The North American productivity puzzle
The US has improved economically since 2012 – as captured by our Index data – but this progress has not resulted in an increase in optimism among citizens: North Americans today are less likely than ten years ago to believe that hard work will get them ahead in life. Middle-class wage stagnation has long been regarded as the central challenge facing America’s economy: while productivity is increasing, working Americans have received no subsequent gains in income. Instead of being a reward for greater output, the perception is that extra revenue is instead being channelled into the pockets of the wealthy: this has fuelled a widespread belief that capitalism in America is a broken model that rewards the elite rather than the hard-working many. A study from the Economic Policy Institute suggests that whereas increased productivity had a meaningful effect on wages in the mid-20th century, since 1970 productivity and wages have become relatively decoupled from one another.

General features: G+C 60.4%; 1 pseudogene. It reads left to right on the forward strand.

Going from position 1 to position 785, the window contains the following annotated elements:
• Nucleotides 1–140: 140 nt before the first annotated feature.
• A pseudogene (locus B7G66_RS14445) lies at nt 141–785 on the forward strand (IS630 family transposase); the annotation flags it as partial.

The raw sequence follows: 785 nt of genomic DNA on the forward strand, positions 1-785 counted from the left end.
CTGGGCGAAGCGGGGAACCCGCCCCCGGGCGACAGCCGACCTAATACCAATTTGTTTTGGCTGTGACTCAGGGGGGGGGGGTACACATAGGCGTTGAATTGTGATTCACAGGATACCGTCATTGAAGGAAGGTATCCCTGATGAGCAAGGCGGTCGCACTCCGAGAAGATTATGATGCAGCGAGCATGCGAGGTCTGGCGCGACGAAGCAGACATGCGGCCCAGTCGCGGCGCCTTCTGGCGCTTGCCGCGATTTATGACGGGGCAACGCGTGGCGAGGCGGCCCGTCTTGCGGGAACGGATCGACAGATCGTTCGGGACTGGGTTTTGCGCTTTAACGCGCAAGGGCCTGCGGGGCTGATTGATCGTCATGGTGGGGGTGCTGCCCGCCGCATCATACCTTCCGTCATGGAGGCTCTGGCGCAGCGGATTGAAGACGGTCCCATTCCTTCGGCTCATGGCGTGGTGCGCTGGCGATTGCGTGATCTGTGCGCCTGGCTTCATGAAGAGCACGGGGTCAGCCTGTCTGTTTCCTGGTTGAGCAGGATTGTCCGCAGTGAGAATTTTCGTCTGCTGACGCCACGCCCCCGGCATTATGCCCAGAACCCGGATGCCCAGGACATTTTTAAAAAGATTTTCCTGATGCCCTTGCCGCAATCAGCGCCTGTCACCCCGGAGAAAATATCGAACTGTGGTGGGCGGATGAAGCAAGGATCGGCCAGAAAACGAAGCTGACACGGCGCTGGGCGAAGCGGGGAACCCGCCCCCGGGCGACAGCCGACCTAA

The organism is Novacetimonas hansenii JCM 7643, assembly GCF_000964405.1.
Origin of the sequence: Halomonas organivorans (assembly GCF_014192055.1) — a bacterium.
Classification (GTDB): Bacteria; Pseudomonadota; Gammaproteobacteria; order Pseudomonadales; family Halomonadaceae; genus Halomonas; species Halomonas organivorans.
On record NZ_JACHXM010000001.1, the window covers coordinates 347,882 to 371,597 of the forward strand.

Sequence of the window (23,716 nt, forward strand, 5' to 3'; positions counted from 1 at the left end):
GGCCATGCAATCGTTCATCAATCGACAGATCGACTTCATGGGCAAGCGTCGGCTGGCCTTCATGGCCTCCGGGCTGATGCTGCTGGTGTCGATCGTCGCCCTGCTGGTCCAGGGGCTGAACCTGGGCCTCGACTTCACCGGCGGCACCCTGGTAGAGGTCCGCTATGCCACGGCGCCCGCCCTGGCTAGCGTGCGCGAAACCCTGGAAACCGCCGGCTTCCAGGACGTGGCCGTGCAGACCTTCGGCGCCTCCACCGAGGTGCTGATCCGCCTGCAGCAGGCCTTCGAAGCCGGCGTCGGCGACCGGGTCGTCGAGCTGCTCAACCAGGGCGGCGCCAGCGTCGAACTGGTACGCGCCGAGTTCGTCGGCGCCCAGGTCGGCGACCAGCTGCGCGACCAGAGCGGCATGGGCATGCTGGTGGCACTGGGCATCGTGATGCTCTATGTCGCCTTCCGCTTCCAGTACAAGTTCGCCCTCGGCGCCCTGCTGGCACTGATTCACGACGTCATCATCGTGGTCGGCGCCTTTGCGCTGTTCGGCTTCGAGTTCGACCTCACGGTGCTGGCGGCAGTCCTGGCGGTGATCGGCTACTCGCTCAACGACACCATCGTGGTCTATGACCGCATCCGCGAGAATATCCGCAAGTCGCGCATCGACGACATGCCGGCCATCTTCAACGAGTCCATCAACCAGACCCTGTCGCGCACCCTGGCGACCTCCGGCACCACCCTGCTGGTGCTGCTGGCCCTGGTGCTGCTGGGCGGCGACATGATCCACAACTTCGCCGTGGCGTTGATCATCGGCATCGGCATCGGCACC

Some American economists and commentators have challenged this view, arguing that the real issue is not a broken economy, but a lack of productivity growth. Data from the Census Bureau show that the median wage in the US actually rose by 5.2% in 2015, and then again by 3.2% in 2016. The nation’s poverty rate fell in both of those years. Productivity, however, has grown at a historically low level of 1.1% in the same time period – had it increased by mid-20th century rates, median incomes would be $40,000 higher than they are today. Whether productivity can ever be measured properly remains a puzzle; what is unquestionable, however, is that economic inequality persists and is growing in the US. The US will struggle to prosper more fully until it meets this challenge.